“This isn’t African American history, it’s American History” – Hugh Alexander, descendant

 

For more information about The Mere Distinction of Colour exhibit, visit Montpelier.org.

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Information, Videos, and Image from Montpelier.org

Heather Lash Thesis: Foodways of Pre- and Post-Emancipation African Americans at James Madison’s Montpelier

Written by Heather Lash

Archaeology at Montpelier from montpelier.org

For many people, consuming food is one of the best parts of each day. The act of eating provides for most, a moment  to rest, spend time with family, and relate to others. It is especially pleasing for individuals who enjoy preparation and cooking of foodstuffs. And while the act of eating is universal, it is not associated with positive connotations for all people. In fact, the way a person is shaped and influenced by their cultural norms and traditions influences the way they associate with food, foodstuffs, and foodways. Foodways –  the cultural, economic, political, and social aspects involved in the act of eating – influence the production and consumption of food-related materials. These overlapping spheres of influence effect the creation and continuation of foodways and food traditions within cultures.

 

 

By focusing on the daily act of eating, and all processes involved in production and consumption of food, the agency of communities and individuals can be illuminated. Reconstructing food processes contributes to better understanding one aspect of daily life that introduces choice based on preference. In my thesis, “Foodways of Pre- and Post-Emancipation African Americans at James Madison’s Montpelier: A Zooarchaeological Analysis of Food Preference and Food Access,” I explore African foodways through Zooarchaeological identification and analysis. By matching each bone to IUPs Zooarchaeological Comparative Collection, and determining the presence and absence of different animals in the collection, Trends describing preference of food and access to foodstuffs can be clearly differentiated. At James Madison’s house, Montpelier, located in Virginia, the need exists for pre- and post- emancipation subsistence practices to be contrasted, compared, and evaluated. Therefore, detailing differences and similarities between one group of enslaved individuals and one free family across the Montpelier property can also delineate post-Emancipation effects on food procurement and the utilization of foodstuffs.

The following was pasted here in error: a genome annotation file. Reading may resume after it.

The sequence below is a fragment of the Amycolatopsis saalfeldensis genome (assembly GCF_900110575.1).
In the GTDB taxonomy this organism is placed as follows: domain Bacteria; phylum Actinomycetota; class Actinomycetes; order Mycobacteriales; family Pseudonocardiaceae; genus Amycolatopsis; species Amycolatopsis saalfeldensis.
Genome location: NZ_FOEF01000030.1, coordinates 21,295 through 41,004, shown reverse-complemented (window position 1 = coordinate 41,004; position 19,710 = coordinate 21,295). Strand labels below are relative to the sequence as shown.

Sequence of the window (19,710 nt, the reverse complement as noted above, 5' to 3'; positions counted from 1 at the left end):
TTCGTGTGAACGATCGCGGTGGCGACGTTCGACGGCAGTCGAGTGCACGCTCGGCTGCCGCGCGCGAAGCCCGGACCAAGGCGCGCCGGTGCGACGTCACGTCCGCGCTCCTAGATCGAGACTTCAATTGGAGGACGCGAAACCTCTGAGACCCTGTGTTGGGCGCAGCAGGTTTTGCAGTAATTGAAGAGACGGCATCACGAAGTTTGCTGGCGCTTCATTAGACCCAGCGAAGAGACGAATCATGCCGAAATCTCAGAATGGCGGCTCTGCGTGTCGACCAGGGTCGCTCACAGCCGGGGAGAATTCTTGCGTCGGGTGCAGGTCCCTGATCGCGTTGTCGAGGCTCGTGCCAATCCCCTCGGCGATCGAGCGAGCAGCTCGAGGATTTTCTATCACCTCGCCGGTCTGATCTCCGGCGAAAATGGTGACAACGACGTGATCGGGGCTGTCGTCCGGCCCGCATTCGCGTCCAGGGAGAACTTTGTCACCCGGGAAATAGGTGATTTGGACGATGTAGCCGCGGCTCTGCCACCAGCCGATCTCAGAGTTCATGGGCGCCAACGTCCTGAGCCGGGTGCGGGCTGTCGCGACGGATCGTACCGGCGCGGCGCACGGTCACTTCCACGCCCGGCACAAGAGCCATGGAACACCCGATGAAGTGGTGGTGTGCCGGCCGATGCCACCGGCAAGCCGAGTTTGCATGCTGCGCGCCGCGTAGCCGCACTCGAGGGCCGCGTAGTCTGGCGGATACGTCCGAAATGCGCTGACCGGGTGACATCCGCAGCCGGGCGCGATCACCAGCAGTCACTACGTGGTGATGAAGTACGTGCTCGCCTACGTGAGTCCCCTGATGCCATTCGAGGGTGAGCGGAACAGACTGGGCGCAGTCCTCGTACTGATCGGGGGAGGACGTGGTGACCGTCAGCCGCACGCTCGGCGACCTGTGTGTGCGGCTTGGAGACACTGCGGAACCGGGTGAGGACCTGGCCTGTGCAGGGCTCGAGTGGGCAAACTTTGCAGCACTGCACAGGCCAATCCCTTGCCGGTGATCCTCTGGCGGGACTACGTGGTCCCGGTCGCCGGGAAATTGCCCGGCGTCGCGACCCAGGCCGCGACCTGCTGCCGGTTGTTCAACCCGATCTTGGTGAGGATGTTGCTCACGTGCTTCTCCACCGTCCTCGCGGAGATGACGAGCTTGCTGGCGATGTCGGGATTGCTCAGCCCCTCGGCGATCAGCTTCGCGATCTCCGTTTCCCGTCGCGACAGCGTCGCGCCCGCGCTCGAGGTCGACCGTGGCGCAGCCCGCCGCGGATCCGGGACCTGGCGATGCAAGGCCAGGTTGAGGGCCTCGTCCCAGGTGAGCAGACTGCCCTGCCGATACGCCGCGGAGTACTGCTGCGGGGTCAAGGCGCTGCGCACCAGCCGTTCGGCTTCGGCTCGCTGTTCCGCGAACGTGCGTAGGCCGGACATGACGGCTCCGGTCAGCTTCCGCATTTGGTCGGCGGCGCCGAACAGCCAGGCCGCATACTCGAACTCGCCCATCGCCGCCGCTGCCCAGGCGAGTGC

Map created by Heather

The Montpelier plantation is located in Orange, Virginia, about 30 miles north of Charlottesville. The main house was built by James Madison Sr. and then later occupied by former President, James Madison Jr., and his family from 1764 to 1844. Throughout their “Retirement Period” (1809-1844), the period of significance for this research, James and Dolley Madison hosted guests for celebrations and cookouts. Preparation of the festivities were facilitated by their three groups of enslaved individuals—domestic enslaved individuals, artisans, and field hands (Reeves and Greer 2012:73). These enslaved individuals formed a large community across the plantation before emancipation, 1764 to 1860. After emancipation, formerly enslaved individuals, such as George Gilmore, were responsible for their own subsistence. This juxtaposition of two time periods provides a comparison for pre- and post- emancipation food preference and consumption trends.

 

Map of Montpelier Site created by Heather